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DIDYAVONG v. WOODFORD

September 28, 2005.

BOUNTHANOM NA DIDYAVONG, Petitioner,
v.
J.S. WOODFORD, Respondent.



The opinion of the court was delivered by: JOHN HOUSTON, Magistrate Judge

ORDER ADOPTING MAGISTRATE JUDGE'S REPORT AND RECOMMENDATION; AND OVERRULING PETITIONER'S OBJECTIONS
INTRODUCTION
Petitioner Bounthanom Na Didyavong ("petitioner"), a state prisoner appearing pro se, filed a petition for writ of habeas corpus challenging his conviction pursuant to 28 U.S.C. § 2254. Respondent filed a motion to dismiss the petition as untimely and petitioner filed an opposition. This Court issued an Order granting in part and denying in part respondent's motion to dismiss. The district court granted respondent's motion to dismiss on the violation of state law claim but denied respondent's motion to dismiss on all other claims. Petitioner filed a motion to stay and abeyance and a motion to annex and/or enlarge habeas petition ("petitioner's motions"). Pursuant to 28 U.S.C. § 636(b)(1) and CIVLR HC.2 of this District, the Honorable William McCurine, Jr., United States Magistrate Judge, submitted a Report and Recommendation ("Report"), recommending that petitioner's motions be denied. Having fully reviewed the matters presented, this Court ADOPTS the Report, DENIES petitioner's motion to annex and/or enlarge federal habeas corpus petition and DENIES petitioner's motion for stay and abeyance.

BACKGROUND

  Petitioner along with nearly 20 members of an Asian street gang assaulted David Dobson. Some members of the gang beat Dobson with a lead pipe, a phillips screwdriver and a miniature baseball bat. The remaining members formed a circle shielding the members who were beating Dobson. Dobson died a short time later. Petitioner was convicted by a jury of first degree murder in San Diego County Superior Court on February 7, 2001. He was sentenced to a prison term of twenty-five years to life. The California Court of Appeal affirmed petitioner's conviction on July 30, 2002. At this time, petitioner did not file a petition for review before the California Supreme Court.

  On March 18, 2003, petitioner filed a petition for writ of habeas corpus before the California Court of Appeal, which was subsequently denied on July 8, 2003. Petitioner filed a petition for writ of habeas corpus before the California Supreme Court on September 10, 2003. On November 3, 2003, petitioner filed a document entitled "Request to Amend and Clarify Pending Habeas Petition and/or Consolidate Clarified Federal Constitutional Claims in Order to Properly Exhaust State Court Remedies in Case No. S118914" along with a proposed amended petition in the California Supreme Court.

  The instant petition was filed on November 4, 2003. Respondent's motion to dismiss was filed on February 6, 2004. On February 27, 2004, petitioner filed an opposition to respondent's motion and a request to hold the petition in abeyance pending the California Supreme Court's ruling on his habeas petition which was filed on September 10, 2003. On February 8, 2005, petitioner filed a motion to annex and/or enlarge petition. Magistrate Judge McCurine's Report was filed on July 28, 2005. Petitioner filed his objections to the Report on August 26, 2005. No reply to petitioner's objections were filed.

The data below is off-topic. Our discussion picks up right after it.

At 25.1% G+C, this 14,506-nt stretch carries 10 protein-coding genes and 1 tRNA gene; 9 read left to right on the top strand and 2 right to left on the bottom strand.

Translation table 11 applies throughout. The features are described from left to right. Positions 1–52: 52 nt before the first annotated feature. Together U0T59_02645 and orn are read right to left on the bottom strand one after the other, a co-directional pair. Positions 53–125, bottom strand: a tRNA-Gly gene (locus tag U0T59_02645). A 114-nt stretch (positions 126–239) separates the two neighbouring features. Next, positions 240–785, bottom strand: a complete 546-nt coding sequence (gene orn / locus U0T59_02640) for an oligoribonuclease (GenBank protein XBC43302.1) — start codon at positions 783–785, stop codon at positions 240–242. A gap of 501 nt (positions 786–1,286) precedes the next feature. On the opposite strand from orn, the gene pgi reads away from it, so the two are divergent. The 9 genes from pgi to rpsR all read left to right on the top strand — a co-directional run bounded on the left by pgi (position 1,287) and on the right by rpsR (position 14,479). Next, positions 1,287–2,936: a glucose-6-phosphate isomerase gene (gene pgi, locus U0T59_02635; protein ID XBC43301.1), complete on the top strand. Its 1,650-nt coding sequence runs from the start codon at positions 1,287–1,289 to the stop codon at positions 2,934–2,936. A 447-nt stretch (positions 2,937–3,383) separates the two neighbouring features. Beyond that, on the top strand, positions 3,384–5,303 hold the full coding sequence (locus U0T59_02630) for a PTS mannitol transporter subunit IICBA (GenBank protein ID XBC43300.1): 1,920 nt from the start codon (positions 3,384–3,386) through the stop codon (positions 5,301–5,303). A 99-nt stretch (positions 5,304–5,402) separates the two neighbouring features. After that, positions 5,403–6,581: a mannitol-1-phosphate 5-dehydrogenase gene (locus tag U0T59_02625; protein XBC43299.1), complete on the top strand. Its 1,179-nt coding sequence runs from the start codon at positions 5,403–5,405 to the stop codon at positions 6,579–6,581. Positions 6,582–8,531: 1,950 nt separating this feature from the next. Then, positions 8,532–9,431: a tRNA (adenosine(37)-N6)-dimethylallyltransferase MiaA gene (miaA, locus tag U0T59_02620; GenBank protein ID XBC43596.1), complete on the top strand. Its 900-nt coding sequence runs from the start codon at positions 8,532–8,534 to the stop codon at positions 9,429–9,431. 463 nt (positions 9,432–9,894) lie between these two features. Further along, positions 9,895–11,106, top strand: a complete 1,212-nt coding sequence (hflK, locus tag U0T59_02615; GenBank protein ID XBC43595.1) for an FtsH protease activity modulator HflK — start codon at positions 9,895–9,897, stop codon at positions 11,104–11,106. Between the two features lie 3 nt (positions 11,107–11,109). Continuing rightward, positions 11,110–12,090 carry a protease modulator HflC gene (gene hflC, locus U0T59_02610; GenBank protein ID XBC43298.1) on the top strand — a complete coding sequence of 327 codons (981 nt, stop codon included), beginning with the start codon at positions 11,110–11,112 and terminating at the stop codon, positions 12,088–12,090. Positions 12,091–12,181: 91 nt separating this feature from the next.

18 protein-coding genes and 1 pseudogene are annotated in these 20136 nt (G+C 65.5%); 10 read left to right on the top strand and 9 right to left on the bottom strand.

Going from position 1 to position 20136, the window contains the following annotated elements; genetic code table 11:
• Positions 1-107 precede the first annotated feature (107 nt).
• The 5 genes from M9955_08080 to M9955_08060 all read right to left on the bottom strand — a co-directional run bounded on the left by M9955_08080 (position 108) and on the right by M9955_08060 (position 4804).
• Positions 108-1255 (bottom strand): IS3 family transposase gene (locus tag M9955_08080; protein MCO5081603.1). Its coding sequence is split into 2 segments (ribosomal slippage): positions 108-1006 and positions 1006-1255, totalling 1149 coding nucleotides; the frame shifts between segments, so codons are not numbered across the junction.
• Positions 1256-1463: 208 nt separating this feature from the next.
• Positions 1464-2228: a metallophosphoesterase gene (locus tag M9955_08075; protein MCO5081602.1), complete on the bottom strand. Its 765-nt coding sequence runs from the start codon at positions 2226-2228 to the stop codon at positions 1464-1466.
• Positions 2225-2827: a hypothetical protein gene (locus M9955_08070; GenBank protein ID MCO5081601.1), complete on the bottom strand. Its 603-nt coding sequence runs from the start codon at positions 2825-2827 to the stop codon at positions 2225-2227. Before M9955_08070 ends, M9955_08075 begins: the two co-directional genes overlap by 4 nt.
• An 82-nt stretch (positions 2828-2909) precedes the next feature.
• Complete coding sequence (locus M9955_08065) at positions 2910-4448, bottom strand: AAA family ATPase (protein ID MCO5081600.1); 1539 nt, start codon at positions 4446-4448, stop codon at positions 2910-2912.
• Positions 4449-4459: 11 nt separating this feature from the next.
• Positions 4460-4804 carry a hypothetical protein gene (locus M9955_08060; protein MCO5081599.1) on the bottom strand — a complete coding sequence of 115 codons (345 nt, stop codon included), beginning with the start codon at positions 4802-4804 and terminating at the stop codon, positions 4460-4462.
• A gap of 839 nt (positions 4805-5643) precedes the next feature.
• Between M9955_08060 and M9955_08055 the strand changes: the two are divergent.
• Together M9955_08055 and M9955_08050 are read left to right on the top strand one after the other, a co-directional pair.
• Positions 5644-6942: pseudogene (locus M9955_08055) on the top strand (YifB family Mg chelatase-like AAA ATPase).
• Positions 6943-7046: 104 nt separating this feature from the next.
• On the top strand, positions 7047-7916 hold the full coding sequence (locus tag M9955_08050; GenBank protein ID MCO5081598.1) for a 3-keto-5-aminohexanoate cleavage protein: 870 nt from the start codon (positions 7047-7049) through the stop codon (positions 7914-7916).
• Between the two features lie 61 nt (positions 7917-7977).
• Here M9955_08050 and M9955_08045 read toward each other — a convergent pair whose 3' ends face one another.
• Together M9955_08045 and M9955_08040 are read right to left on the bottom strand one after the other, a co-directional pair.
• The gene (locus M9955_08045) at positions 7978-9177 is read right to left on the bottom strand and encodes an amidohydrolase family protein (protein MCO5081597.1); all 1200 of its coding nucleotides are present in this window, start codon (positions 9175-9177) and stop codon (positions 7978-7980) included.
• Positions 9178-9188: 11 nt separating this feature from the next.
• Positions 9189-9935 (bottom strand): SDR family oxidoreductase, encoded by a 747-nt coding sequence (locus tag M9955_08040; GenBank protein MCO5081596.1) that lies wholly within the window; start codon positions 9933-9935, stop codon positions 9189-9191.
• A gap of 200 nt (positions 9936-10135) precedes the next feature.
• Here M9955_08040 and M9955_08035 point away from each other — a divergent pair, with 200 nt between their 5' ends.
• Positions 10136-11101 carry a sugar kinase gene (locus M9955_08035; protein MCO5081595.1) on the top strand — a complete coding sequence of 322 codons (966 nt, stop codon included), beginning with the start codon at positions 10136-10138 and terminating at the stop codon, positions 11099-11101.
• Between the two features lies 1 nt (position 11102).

DISCUSSION

  1. Standard of Review

  The district court's role in reviewing a Magistrate Judge's report and recommendation is set forth in 28 U.S.C. § 636(b)(1). Under this statute, the district court "shall make de novo determination of those portions of the report . . . to which objection is made," and "may accept, reject, or modify, in whole or part, the findings or recommendation made by the magistrate [judge]." It is well settled, under Rule 72(b) of the Federal Rules of Civil Procedure, that a district court may adopt those parts of a Magistrate Judge's report to which no specific objection is made, provided they are not clearly erroneous. Thomas v. Arn, 474 U.S. 140, 153 (1985).

  2. Magistrate Judge's Findings

  The Report addresses petitioner's motions to include ten additional claims to his habeas petition. The Magistrate Judge found that all ten of petitioner's new claims were untimely under the Antiterrorism and Effective Death Penalty Act of 1996 ("AEDPA"), none of the claims related back to the date of the original pleading and petitioner's circumstances did not warrant equitable tolling. See Report at 8. In addition, the Magistrate Judge found petitioner's claims of ineffective assistance of counsel ("IAC") and delay resulting from his mental condition were not enough to excuse the procedural bar. As such, the Magistrate Judge determined petitioner's arguments were not enough to demonstrate cause and prejudice to excuse the default or show that a miscarriage of justice will occur if petitioner's new claims are not heard. See Id.

  3. Analysis

  A. Ineffective Assistance of Appellate Counsel

  Petitioner objects to the Magistrate Judge's finding of procedural default and contends he should be excused from the default as he was prejudiced by ineffective appellate counsel. See Obj. at 2. Petitioner argues that his appellate counsel was ineffective as she failed to investigate and raise on appeal his additional claims. See Id. The Report analyzed petitioner's IAC claim under Hasan v. Galaza, 254 F.3d 1150 (9th Cir. 2001). Hasan permits IAC claims only if the petitioner obtained facts in support of the IAC claim after completion of direct review. See Id. In the instant case, the Magistrate Judge concluded that petitioner was aware of the allegedly ineffective and prejudicial acts prior to completion of direct review. See Report at 10. Upon review of the record, this Court finds petitioner has failed to allege facts showing that the ...


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